This last form of affirmative action received a major boost from the Nixon administration, acting in part, in Eastland’s view, from the most cynical of motives: to “create tensions between two blocs of traditionally Democratic voters—union members and blacks.” But whether or not that was Nixon’s calculation, affirmative action has indeed continued to create tensions throughout American society.
It has done so, as Eastland shows, by spawning a system at once coercive and corrupt. Though often described by its defenders as “voluntary,” affirmative action is anything but. Failure to achieve statistical balance or to meet “goals and timetables”—an enduring euphemism for quotas—can lead to lawsuits, sanctions, and penalties. And the set-aside programs have created powerful incentives for malfeasance and bribery, with businessmen securing federal contracts by funneling kickbacks to minority businessmen acting as shills.
Given all this, it is hardly surprising that a popular backlash against affirmative action has long been smoldering, or that a far-reaching reappraisal is now under way. Even the Supreme Court itself has begun to revisit and scale back earlier decisions. But though the edifice has suffered some judicial blows, ultimately Eastland believes it will take more than court action to overturn a system so deeply entrenched. If affirmative action is truly to be brought to an end, the more politically responsive instruments of our democracy will have to lead the way.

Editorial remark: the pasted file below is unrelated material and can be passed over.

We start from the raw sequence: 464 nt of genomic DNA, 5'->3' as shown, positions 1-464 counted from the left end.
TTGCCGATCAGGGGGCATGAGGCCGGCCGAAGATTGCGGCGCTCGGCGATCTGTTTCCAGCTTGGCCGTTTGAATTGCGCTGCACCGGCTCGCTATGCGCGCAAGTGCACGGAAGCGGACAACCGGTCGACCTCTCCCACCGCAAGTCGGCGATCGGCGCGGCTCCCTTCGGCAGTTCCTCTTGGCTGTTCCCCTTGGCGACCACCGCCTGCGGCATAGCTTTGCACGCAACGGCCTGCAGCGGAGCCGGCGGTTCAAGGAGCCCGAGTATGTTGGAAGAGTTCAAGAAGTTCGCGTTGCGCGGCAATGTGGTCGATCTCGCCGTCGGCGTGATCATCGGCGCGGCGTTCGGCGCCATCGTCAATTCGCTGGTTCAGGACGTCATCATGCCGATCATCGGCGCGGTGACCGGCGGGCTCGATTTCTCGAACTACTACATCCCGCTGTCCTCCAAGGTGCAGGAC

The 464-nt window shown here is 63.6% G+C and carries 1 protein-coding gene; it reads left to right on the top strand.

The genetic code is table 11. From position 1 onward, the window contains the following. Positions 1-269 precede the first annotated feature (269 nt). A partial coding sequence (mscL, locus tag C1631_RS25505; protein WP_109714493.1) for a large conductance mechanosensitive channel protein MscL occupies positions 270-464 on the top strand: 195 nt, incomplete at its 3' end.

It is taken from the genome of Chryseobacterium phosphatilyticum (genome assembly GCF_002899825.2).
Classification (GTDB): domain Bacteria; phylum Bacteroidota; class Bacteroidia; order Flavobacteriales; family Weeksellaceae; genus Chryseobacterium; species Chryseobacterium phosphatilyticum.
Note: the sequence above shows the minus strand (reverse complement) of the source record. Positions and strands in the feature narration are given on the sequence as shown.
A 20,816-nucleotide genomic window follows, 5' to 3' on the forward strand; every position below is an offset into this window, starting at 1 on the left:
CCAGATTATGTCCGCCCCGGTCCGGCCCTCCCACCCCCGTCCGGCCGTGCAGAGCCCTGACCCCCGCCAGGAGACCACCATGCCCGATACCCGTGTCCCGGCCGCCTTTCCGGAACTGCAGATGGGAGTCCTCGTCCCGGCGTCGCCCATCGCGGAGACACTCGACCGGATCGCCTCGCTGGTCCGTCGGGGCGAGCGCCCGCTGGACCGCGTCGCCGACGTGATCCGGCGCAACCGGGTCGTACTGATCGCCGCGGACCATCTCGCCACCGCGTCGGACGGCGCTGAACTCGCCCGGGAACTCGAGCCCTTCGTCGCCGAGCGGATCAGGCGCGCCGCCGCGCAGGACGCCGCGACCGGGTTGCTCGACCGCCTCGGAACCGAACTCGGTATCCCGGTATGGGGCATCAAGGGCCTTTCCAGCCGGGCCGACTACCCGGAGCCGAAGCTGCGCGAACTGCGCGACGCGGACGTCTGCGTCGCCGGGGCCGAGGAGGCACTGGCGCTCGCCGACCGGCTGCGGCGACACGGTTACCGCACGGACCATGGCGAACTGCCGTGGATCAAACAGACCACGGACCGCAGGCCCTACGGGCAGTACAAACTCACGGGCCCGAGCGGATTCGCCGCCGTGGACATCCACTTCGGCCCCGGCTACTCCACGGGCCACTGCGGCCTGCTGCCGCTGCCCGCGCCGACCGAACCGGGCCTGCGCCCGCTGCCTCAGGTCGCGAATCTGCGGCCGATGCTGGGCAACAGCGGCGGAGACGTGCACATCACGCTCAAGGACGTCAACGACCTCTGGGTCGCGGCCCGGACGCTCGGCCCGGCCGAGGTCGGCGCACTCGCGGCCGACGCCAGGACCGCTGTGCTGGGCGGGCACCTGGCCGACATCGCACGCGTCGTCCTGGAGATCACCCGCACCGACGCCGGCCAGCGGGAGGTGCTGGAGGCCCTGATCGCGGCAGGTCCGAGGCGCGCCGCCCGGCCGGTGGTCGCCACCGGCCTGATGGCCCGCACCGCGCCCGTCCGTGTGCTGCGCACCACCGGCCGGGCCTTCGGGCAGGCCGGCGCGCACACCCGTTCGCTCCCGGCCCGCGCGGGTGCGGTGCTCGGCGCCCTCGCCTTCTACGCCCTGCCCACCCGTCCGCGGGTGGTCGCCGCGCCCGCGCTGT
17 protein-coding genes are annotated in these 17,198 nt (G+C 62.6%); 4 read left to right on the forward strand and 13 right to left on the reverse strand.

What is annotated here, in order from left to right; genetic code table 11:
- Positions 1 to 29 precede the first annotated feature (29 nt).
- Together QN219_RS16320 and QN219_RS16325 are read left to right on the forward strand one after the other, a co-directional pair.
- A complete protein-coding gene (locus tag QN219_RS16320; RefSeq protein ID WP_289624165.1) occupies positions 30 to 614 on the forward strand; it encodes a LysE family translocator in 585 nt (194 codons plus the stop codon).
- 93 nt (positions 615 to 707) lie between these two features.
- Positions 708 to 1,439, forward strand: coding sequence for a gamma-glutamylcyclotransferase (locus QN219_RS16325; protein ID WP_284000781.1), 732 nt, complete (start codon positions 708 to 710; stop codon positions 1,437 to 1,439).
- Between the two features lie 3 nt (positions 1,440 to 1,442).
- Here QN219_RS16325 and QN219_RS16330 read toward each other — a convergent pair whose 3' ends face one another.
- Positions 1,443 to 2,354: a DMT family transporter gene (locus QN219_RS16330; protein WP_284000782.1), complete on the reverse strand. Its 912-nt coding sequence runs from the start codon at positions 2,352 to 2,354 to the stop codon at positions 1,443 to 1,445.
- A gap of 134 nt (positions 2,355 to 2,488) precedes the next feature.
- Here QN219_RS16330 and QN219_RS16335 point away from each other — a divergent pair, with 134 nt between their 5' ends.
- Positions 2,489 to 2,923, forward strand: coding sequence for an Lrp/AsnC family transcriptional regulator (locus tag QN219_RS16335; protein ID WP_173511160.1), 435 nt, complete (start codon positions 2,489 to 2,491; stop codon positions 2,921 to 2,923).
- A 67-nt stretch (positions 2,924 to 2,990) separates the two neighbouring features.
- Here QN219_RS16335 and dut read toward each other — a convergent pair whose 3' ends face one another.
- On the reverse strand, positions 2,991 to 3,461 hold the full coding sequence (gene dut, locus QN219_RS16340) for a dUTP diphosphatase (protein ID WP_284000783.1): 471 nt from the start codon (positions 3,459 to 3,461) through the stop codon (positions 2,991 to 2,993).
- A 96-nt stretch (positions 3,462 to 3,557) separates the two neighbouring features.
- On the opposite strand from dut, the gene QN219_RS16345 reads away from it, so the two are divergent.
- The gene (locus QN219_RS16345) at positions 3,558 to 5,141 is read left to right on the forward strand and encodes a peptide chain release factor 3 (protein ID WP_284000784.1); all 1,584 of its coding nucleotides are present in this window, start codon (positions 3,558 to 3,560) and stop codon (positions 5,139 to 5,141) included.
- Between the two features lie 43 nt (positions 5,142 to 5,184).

Thus far there are few signs of that happening. President Clinton has tackled affirmative action by pledging to “mend it, not end it,” a slogan which, as Eastland shows, has amounted in practice to nothing more than a review of specific programs followed by a series of rearguard actions in their defense. As for the legislative arena, the single most important undertaking to date was the 1994 vote in Congress to repeal the Federal Communications Commission’s system of awarding tax-breaks to minority broadcasters, a change which President Clinton hesitantly signed into law. Since then, the Republican Congress has turned its attention elsewhere.
What then of the future? Some efforts to eliminate racial preferences are proceeding at the state level, most notably the California Civil Rights Initiative (CCRI), which next month will give voters a chance to outlaw reverse discrimination. Of course, even if CCRI passes, federal law will continue to take precedence. Still, Eastland believes the fate of CCRI will prove highly significant. A victory in California might embolden Republicans and moderate Democrats elsewhere to join together to do what should come naturally for politicians: voting for what is popular while also voting for what is right.
If and when the era of racial preferences and reverse discrimination does come to an end, there will be an honor roll of public figures and intellectuals who have devoted years of their lives to exposing the flawed premises and attacking the immoral ends of this misbegotten and deeply injurious enterprise. Terry Eastland’s name will be among them, for his articles over the decades in this magazine and elsewhere, for his earlier book Counting by Race (with William J. Bennett), and now for Ending Affirmative Action.